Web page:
A patient has developed a pruritic rash with fever around 15 days after renal transplantation, diagnosed as graft-versus-host disease. What is the prognosis?
Hello, A patient has developed a pruritic rash with fever around 15 days after renal transplantation, diagnosed as graft-versus-host disease. What is the prognosis? He is 56 years old. Please leave your comments.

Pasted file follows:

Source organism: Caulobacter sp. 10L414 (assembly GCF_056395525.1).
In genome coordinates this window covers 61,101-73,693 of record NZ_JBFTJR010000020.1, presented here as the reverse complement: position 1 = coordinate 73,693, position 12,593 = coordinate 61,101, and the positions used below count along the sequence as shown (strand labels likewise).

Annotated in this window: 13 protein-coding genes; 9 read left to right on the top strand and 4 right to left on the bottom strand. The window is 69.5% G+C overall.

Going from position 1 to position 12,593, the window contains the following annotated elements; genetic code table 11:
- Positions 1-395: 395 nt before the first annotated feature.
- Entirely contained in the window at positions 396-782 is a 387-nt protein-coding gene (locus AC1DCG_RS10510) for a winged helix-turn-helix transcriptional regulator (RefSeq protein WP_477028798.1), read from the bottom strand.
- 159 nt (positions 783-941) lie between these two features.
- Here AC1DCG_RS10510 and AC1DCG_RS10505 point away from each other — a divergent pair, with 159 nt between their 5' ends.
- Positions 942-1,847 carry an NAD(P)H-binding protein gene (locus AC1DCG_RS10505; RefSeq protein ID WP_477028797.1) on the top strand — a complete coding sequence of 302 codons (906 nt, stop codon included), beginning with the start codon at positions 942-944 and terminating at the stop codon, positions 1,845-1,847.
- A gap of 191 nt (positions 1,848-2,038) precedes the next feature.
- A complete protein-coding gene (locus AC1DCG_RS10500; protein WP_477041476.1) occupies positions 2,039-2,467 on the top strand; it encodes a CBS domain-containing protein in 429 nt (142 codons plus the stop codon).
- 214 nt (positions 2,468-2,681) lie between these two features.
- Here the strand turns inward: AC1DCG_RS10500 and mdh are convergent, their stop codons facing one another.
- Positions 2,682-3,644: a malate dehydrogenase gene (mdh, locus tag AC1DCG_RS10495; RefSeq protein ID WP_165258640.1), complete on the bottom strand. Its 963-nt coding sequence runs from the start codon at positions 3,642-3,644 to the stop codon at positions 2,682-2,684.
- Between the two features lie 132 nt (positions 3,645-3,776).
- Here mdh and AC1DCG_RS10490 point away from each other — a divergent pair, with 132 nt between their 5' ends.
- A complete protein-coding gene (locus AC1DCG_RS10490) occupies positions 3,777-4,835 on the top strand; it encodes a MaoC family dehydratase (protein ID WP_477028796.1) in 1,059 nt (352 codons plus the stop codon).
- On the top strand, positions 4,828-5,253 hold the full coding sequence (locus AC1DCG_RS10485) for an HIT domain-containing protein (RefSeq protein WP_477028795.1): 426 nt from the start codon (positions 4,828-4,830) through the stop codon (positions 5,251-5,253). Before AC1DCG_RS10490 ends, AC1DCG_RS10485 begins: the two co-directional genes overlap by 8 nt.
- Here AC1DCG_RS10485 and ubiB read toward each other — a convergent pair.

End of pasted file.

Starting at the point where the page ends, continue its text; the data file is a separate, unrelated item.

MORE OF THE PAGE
@amitesh Acute GVHD may initially appear as a pruritic or painful rash (median onset, day 19 post-transplantation; range, 5-47 d). A hyperacute form of GVHD has been described as a disorder including fever, generalized erythroderma, and desquamation developing 7-14 days after transplantation. Acute GVHD is a clinicopathologic syndrome involving the skin, liver, and gut. Staging and grading is important in determining the management and prognosis and for comparing the results of immunosuppressive prophylaxis. The overall grade of acute GVHD is predictive of the patient's outcome, with the highest rates of mortality in those with grade IV, or severe, GVHD. The response to treatment is also predictive of outcomes in GVHD of grades II-IV. Patients with no response or with progression have a mortality rate as high as 75%, compared with 20-25% in those with a complete response. Factors associated with impaired survival are HLA-nonidentical marrow donors, liver abnormalities in addition to GVHD, and early time to onset and treatment of GVHD. Late GI symptoms (more than 100 days posttransplant) were reported in 71 allogeneic stem cell transplant patients. Following an endoscopy, 45 (63%) were diagnosed with GI-GVHD. Of these 45 patients, 39 (87%) had late acute GVHD. The median survival time from the first endoscopy was 8.5 months. The incidence of nonrelapse mortality at 6 months was 31% in patients with GI-GVHD compared to 19% in patients without GI-GVHD (P = 0.42). All patients with GI-GVHD were on steroid therapy, and close to one-third of these patients needed total parenteral nutrition.